Plants > Ferns
Vascular Non-seed plants: Ferns and their relatives
Some key differences between ferns and mosses:
- Ferns can live in drier places.
- Ferns have a highly developed vascular system with vessels that are reinforced with lignin (a woody material).
- In ferns, the sporophyte is much bigger and longer-lived than the gametophyte. When you're looking at a fern, you're usually looking at a sporophyte (the diploid phase).
- Ferns can grow tall: tree ferns can be several meters tall, while most mosses are limited to a few centimeters.
Ferns are vascular plants
Ferns and other vascular plants can grow much taller than nonvascular plants. Being tall is only possible for plants with a highly developed vascular system for transporting materials between the roots and the shoot, which is the part of the plant above the ground. Nonvascular plants such as mosses lack these structures, so their photosynthetic parts must be close to the ground.
In evolutionary history, the advent of vascular plants changed the way the world looked. Prior to the spread of vascular plants, the land had only plants that were a few centimeters tall; the origin of the vascular system made it possible for plants to be much taller. As it became possible for plants to grow taller, it also became necessary; otherwise, they would get shaded by their taller neighbors. With the advent of vascular plants, the competition for light became intense, and forests started to cover the earth. (A forest is simply a crowd of plants competing for light.) That's why most terrestrial habitats are dominated by vascular plants.
The earliest forests were composed of vascular non-seed plants such as ferns, though modern forests are dominated by seed plants.
Vascular tissue in ferns
In this cross-section of a stem of the whisk fern Psilotum, you can see that the tissue structure is considerably more complex than that of a moss or liverwort. Notice the bundle of vascular tissue in the middle; this bundle contains xylem and phloem, which will be discussed later.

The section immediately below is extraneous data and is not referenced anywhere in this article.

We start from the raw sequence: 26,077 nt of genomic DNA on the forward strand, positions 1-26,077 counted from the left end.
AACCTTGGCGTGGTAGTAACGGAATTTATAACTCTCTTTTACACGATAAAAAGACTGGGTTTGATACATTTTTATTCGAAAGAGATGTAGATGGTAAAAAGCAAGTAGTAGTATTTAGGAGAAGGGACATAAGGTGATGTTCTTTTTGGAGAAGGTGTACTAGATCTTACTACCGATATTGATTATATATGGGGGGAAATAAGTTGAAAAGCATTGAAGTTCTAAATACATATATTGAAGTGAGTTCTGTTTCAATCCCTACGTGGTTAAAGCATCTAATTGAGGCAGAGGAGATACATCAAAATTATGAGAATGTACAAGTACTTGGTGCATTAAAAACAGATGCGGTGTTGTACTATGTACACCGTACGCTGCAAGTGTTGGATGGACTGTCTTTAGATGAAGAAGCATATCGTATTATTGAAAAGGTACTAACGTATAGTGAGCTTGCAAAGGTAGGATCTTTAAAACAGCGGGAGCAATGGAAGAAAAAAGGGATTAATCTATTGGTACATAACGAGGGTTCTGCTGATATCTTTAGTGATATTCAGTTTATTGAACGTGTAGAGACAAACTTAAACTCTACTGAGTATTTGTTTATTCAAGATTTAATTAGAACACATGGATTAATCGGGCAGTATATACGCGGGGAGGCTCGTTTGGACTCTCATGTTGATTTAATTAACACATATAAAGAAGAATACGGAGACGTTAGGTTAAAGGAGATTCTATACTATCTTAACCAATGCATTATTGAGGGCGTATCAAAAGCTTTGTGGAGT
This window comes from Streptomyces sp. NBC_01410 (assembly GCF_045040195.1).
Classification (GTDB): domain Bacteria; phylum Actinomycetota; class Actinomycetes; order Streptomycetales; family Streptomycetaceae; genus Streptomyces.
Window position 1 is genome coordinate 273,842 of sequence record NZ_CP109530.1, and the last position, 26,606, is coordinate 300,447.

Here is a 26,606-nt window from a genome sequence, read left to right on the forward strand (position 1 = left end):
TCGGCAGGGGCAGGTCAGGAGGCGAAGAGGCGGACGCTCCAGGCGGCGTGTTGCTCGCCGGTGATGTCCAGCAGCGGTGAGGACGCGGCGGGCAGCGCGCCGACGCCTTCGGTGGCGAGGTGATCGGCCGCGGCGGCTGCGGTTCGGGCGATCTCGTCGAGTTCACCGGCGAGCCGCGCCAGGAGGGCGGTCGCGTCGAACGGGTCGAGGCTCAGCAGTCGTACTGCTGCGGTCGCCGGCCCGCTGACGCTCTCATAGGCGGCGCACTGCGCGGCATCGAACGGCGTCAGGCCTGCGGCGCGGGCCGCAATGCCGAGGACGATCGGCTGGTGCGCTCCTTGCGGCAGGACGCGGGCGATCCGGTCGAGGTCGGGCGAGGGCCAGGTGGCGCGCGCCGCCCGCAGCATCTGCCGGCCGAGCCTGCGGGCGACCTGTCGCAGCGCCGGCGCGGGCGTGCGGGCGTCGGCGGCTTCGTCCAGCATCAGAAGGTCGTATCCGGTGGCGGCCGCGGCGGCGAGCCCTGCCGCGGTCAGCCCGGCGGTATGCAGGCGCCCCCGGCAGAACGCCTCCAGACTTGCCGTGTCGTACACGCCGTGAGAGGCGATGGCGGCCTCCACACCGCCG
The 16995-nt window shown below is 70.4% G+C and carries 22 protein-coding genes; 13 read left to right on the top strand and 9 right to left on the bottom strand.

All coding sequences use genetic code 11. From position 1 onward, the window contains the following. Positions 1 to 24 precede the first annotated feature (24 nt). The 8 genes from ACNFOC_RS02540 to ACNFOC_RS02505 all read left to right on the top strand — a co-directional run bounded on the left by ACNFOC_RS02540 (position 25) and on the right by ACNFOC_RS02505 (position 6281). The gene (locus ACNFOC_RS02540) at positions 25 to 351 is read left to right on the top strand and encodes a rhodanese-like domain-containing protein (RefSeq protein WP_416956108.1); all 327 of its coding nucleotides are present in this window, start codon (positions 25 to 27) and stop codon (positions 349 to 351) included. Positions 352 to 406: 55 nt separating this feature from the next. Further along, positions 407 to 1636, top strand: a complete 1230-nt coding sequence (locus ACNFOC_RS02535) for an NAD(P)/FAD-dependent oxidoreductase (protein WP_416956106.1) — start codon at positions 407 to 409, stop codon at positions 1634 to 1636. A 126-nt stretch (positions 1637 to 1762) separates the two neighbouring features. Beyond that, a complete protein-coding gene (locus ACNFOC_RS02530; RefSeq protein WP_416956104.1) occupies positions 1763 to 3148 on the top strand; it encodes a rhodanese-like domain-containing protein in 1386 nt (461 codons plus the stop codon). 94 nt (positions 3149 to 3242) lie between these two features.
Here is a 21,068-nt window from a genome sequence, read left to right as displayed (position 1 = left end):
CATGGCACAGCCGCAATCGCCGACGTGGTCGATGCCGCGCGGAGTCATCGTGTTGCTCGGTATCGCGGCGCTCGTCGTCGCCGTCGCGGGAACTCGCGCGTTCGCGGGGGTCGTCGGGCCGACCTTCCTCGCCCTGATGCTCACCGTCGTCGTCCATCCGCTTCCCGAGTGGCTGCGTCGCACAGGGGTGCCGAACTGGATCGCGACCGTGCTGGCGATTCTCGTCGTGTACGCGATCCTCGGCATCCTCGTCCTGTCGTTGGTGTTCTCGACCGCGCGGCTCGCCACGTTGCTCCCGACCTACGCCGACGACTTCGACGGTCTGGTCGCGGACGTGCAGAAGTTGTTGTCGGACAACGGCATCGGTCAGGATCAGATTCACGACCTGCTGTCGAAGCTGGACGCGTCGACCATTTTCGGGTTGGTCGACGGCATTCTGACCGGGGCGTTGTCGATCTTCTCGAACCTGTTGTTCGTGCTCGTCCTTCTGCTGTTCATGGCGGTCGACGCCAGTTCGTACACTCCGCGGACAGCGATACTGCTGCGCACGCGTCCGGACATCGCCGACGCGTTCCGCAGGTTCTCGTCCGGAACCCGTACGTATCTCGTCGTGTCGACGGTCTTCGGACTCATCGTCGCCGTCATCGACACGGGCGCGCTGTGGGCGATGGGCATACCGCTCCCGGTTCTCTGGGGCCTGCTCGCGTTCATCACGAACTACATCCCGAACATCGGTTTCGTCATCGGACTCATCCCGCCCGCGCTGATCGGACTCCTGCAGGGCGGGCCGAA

Also note the presence of a clearly defined epidermis, a layer of cells protecting the outside of the plant. The epidermis protects the photosynthetic cells of the interior from drying out, but it also limits gas exchange; therefore, the plant must have pores to let gases in and out of the tissue. Air spaces between the cells allow for diffusion of oxygen and carbon dioxide.
This picture shows a vascular bundle from the rhizome (underground stem) of a fern (Pteridium). The vascular bundle includes two main kinds of tissue: xylem and phloem. The xylem cells are large and have very thick walls, stained red in this slide. This is important because xylem transports water and inorganic nutrients from the roots to the above-ground parts of the plant; this pressure relies on a powerful pressure gradient to make the water move upward. The xylem cells are reinforced to withstand this pressure. (The mechanisms of water transport will be discussed in lecture.) The phloem cells are smaller and have thinner walls, stained blue in this picture. Phloem is responsible for transporting sugars from photosynthetic parts of the plant to other areas; this transport doesn't require as much pressure.
Fern Life Cycles
Remember that all plants share certain features in their life cycles:
- Multicellular haploid gametophyte stage, which produces haploid gametes (egg and sperm).
- Egg and sperm fuse to form diploid zygote.
- Multicellular diploid sporophyte stage, which produces haploid spores by meiosis.
- Haploid spores grow into haploid gametophytes.
The biggest difference between fern life cycles and moss life cycles is that in ferns, the sporophyte is much bigger and longer-lived than the gametophyte. Fern gametophytes are typicaly only a few millimeters across. Many are hermaphroditic: they produce both sperm (which form in antheridia) and eggs (which form in archegonia). This is different from mosses, in which male and female gametophytes are separate individuals.
Fern sporophyte and spore production
The stage that people think of as a fern is the sporophyte (the image at the top of this page is a sporophyte). Sporophytes can grow for many years. On the underside of a fern sporophyte frond you can often find sori (singular: sorus), which are clusters of sporangia; the sporangia produce spores.
Fern sporophytes (like all sporophytes) are diploid. Haploid spores are produced inside the sporangia via meiosis. The spores are eventually released, and they can grow into new haploid gametophytes.
From the pictures on this page, you could make a rough estimate of how many spores are released by a single sporangium, how many sporangia are in a sorus, and how many spores could be released by a single fern frond in one season. That's a lot of spores.
This picture shows a single sporangium that has already released its spores.
Sporangium with spores
This picture shows a single sporangium, filled with spores. Each spore is a little less than 100 microns in diameter. Each one has the potential to grow into a new gametophyte, but these tiny spores will have a very small chance of survival.
This page updated September 30, 2013